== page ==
Instagram Inc. founders Mike Krieger and Kevin Systrom in 2018 stepped down from the company to hand the platform to Facebook Inc., leaving one of the world's most popular social media platforms with hopes that it would retain its roots as an online venue for authenticity.
For years, the founders struggled to implement tools and features to monetize the app and enable users to monetize their own brands, walking a line between success and authenticity, the pair said during a March 11 SXSW keynote panel. South by Southwest, or SXSW, is an annual event in Austin, Texas that draws a range of media, technology and business executives to network and discuss cross-industry topics.
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"We were the ones pushing monetization, not the other way around," Krieger said. It is a misconception that Facebook CEO Mark Zuckerberg pushed ad placement on the platform, he said. Generating profits for Facebook after its 2012 acquisition of Instagram is integral to the app's success as part of Facebook, Krieger said. As a result, the founders pushed hard on adding advertising to the platform, they said. "Instagram had to make money … so we would be a successful part of Facebook,” Systrom said.
Maintaining authenticity from user-generated content was a concern throughout the development and growth of Instagram, the founders said, balancing the market appeal of the platform with monetization opportunities. They developed the app's Stories feature after they noticed users posting more curated photos and fewer casual snapshots, providing an opportunity for a Snapchat-style interface to encourage sharing of more casual moments.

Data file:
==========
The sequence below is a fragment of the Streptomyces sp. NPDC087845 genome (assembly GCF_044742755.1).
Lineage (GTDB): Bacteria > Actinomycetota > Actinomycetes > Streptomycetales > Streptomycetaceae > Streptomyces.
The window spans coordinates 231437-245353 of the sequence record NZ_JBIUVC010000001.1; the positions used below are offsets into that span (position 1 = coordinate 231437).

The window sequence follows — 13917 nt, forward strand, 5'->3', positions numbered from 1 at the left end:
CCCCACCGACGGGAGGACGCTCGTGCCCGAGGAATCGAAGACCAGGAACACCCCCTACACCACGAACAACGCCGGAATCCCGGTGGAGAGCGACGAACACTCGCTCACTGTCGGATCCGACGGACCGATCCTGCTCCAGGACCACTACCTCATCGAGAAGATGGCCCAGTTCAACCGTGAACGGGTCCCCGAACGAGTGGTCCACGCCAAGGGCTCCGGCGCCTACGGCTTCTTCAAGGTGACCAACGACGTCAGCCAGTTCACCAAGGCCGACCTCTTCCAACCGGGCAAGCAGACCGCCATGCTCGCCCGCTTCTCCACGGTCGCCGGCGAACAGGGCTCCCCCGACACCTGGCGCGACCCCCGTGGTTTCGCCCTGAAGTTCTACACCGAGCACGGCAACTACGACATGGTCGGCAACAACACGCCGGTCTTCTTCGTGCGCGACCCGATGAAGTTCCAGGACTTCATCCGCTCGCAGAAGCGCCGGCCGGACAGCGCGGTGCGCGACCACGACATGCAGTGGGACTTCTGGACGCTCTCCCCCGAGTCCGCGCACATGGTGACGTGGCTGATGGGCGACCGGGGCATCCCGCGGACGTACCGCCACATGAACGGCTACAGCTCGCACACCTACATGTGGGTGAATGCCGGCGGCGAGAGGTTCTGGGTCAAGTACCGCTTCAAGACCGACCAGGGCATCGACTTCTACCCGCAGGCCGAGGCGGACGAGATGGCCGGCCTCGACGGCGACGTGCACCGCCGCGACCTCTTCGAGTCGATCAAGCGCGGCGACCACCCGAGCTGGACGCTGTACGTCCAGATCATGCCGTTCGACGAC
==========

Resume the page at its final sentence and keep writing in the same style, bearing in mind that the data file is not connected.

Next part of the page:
Krieger and Systrom also needed to make sure the feed was a comfortable space for its growing user base as more and more curated influencers joined the platform, turning it into a branding marketplace based on internet fame. How much they should "regulate" the influencer community was "one of the toughest decisions to make," Systrom said, as more and more casual users were drawn to the prospect of celebrity status and monetizing their feeds.
Promoting products was an inevitable outcome of the platform, the founders realized, which made optimizing for authenticity difficult. Adding features like Stories and creating an algorithmic feed allowed the company to reach a compromise, enabling them to work with influencers and marketers while also providing the casual Stories platform and surfacing content relevant to specific users.
However, with each of those platform changes came plenty of criticism, with tech columnists and high-profile users saying features like curated feeds, expanding the variety of photo formats, adding Stories and even launching an Android app "killed Instagram."
"We killed Instagram several times," Systrom said.
However, the platform's user growth has accelerated, going from about 150 million users when the company included ads in 2012 to over 1 billion in 2018. Systrom said that these controversial changes were key to staying relevant for the platform.
Many startups try to hold on to 100% of the features that made their products successful, and eventually those products fall out of relevancy as competition mounts, Systrom said. Instagram launched its Stories features as a competitive response to Snap Inc.'s growing user base after many users started to include Snapchat links in their Instagram bios.
The founders said they will closely watch the platform even though they no longer have influence over its evolution. Regarding Facebook's intention to integrate Facebook, Instagram and messaging platform WhatsApp Inc., Systrom said most of the integration will probably be on the messaging side of the apps, but he and Krieger were somewhat skeptical of the potential outcome. Growing the user pool on the chat apps might make the platforms more valuable, Systrom said. "I don't know, but bravo for making some big bets. We'll see how it goes."
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